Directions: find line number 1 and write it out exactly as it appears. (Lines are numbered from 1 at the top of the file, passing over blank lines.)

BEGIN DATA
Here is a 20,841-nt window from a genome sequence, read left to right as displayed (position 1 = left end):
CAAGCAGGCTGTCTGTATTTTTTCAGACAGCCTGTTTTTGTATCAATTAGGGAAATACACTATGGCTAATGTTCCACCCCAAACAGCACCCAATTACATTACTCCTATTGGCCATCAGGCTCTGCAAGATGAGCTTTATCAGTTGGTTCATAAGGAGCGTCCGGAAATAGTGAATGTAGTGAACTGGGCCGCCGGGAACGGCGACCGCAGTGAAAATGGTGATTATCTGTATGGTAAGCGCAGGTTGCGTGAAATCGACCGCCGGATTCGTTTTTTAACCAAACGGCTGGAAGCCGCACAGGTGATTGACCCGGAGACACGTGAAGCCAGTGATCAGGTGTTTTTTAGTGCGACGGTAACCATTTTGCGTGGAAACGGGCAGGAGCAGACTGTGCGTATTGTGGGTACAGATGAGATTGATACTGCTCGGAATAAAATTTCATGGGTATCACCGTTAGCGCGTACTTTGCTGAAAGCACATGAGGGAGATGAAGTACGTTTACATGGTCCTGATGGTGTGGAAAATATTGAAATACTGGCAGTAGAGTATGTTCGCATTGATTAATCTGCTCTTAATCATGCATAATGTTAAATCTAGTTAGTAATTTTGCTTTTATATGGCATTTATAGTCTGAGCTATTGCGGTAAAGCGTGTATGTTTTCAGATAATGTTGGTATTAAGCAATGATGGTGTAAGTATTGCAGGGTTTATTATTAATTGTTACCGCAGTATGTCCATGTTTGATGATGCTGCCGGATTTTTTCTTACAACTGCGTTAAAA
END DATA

Here is a 20,841-nt window from a genome sequence, read left to right as displayed (position 1 = left end):